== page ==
|Just How Is Money Spiritual?One of the spiritual teachers I appreciate the most is named Adyashanti. He wrote an excellent book called The Way of Liberation: A Practical Guide to Spiritual Enlightenment. He describes the book this way: “This is not a book about spiritual betterment, self-improvement, or altered states of consciousness. It is about spiritual awakening-going from the dream state of ego to the awakened state beyond ego as quickly and efficiently as possible.”
What is the dream state when it comes to money? Well, in my opinion, if I’m willing to hurt my self or another, then I’m in a dream state. If I’m in a panic, and missing the sweet essence of just being alive, that’s also a dream state. (Nightmare, more like it.) Can you think of ways people double-cross each other when money is involved? Can you think of friendships lost due to financial disagreements? Do you ever worry yourself sick about there being too much or too little of anything around financial resources?
Adyashanti’s “Five Foundations” from the Liberation book, I believe, apply extremely well to how we are with money. To be clear, he wrote these for general spiritual practice. They just work so well for gaining a vantage point for how specifically to go about getting a clear mind and heart when it comes to relating with money.The Five Foundations (the phrases are by Adyashanti, and the explanation text is by yours truly)1. Clarify Your Aspiration
Sometimes people say, “I want to save more.” To that, I have more questions. That in and of itself is a great start, and then, how will you know when you’re satisfied? Also, what will motivate you to save, instead of spending on fun things now? Why do you personally believe you want to save more? When I do things because other people told me to, I will either rebel or lose interest. One of the beautiful things about money is that is it by nature easily quantified. Designed to work well when handled specifically and precisely.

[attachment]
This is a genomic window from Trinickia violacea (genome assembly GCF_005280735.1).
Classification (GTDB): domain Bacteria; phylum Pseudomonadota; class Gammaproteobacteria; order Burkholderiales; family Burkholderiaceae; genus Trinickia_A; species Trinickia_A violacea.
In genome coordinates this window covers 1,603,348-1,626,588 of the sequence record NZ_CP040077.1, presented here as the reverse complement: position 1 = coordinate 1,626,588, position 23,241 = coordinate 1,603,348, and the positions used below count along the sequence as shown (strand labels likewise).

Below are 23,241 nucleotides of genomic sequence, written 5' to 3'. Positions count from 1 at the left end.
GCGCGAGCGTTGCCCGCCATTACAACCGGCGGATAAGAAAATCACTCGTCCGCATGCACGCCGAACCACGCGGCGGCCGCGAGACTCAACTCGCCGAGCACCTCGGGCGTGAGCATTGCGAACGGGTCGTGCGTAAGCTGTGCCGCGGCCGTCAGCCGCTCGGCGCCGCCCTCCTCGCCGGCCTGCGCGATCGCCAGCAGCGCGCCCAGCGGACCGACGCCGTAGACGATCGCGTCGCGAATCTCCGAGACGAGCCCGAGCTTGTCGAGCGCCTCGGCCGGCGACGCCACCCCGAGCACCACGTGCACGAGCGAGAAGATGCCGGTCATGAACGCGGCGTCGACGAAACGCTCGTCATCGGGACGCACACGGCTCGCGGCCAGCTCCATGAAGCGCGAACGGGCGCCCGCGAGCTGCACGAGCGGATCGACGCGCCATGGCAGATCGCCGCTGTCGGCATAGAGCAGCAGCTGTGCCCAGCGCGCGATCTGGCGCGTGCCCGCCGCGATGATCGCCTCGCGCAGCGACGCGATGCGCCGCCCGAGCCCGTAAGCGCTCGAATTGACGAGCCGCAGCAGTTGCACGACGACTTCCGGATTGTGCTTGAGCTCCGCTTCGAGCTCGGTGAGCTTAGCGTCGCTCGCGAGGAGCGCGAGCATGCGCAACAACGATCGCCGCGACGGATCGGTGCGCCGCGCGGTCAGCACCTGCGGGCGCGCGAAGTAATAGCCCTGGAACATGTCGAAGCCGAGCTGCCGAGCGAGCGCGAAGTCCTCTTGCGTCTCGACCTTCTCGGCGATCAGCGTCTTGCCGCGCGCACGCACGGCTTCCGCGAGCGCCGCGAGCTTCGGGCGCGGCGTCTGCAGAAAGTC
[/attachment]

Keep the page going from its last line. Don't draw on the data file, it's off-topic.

2. Unconditional Follow-Through
I feel sad when I see people fall into that trap of starting to relate well with money, and then wanting just the start of it to substitute doing the whole process. Having a spending plan or a budget is a magnificent, and in my opinion, necessary start. However, a tremendous number of people lack follow-through. When that happens, really what you have is numbers on a sheet of paper and probably some residual guilt in the back of your mind.
Another challenge I see, and in this way food and money behave so darn similarly, is how discouraged people get when they “fall off the wagon”. I still need to catch myself from slacking with tracking my money, and I do this for a living! These are high-volume spiritual practices. We repeat eating several times a day every day. I argue that on most days we have more money decisions to make than even food decisions. Especially if you count the number of times we are presented with stuff to buy, even subliminally. I know I am humbled in the face of all the options the world offers me for how to get my money out of my bank account. It just makes probable sense that I will give in to the pressure sometimes. At that point, it is so loving to be kind internally, and just step back on the path. We may do this a million times. (Then we have a million times to demonstrate our dedication to health, sustainability, and integrity in all matters.)